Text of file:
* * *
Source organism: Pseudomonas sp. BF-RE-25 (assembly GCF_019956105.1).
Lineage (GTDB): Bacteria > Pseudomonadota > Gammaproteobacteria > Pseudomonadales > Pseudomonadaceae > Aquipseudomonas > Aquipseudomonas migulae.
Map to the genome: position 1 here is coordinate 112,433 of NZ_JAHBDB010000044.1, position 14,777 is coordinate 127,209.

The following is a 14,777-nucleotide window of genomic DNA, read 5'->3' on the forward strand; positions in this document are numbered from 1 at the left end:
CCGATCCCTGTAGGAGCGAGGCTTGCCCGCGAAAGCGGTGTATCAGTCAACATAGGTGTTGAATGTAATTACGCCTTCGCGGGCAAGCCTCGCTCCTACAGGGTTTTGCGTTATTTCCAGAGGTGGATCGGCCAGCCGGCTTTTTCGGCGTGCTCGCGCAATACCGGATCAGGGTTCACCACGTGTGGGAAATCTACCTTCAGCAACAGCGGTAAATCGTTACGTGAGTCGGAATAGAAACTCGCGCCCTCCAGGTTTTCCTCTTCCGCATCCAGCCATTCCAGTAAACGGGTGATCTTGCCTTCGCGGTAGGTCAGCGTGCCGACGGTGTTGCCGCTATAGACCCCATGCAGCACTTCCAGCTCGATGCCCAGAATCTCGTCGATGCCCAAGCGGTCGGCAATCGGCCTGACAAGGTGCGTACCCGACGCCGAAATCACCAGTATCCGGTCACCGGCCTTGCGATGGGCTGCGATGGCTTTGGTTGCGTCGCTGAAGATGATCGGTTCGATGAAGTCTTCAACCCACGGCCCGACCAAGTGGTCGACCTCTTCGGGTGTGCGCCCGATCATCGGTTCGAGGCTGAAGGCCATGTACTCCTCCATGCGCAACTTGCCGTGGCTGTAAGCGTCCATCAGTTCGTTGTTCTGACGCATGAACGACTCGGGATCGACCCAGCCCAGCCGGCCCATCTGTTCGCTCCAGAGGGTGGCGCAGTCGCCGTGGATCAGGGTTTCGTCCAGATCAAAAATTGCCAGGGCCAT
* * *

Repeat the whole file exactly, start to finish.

Source organism: Pseudomonas sp. BF-RE-25 (assembly GCF_019956105.1).
Lineage (GTDB): Bacteria > Pseudomonadota > Gammaproteobacteria > Pseudomonadales > Pseudomonadaceae > Aquipseudomonas > Aquipseudomonas migulae.
Map to the genome: position 1 here is coordinate 112,433 of NZ_JAHBDB010000044.1, position 14,777 is coordinate 127,209.

The following is a 14,777-nucleotide window of genomic DNA, read 5'->3' on the forward strand; positions in this document are numbered from 1 at the left end:
CCGATCCCTGTAGGAGCGAGGCTTGCCCGCGAAAGCGGTGTATCAGTCAACATAGGTGTTGAATGTAATTACGCCTTCGCGGGCAAGCCTCGCTCCTACAGGGTTTTGCGTTATTTCCAGAGGTGGATCGGCCAGCCGGCTTTTTCGGCGTGCTCGCGCAATACCGGATCAGGGTTCACCACGTGTGGGAAATCTACCTTCAGCAACAGCGGTAAATCGTTACGTGAGTCGGAATAGAAACTCGCGCCCTCCAGGTTTTCCTCTTCCGCATCCAGCCATTCCAGTAAACGGGTGATCTTGCCTTCGCGGTAGGTCAGCGTGCCGACGGTGTTGCCGCTATAGACCCCATGCAGCACTTCCAGCTCGATGCCCAGAATCTCGTCGATGCCCAAGCGGTCGGCAATCGGCCTGACAAGGTGCGTACCCGACGCCGAAATCACCAGTATCCGGTCACCGGCCTTGCGATGGGCTGCGATGGCTTTGGTTGCGTCGCTGAAGATGATCGGTTCGATGAAGTCTTCAACCCACGGCCCGACCAAGTGGTCGACCTCTTCGGGTGTGCGCCCGATCATCGGTTCGAGGCTGAAGGCCATGTACTCCTCCATGCGCAACTTGCCGTGGCTGTAAGCGTCCATCAGTTCGTTGTTCTGACGCATGAACGACTCGGGATCGACCCAGCCCAGCCGGCCCATCTGTTCGCTCCAGAGGGTGGCGCAGTCGCCGTGGATCAGGGTTTCGTCCAGATCAAAAATTGCCAGGGCCAT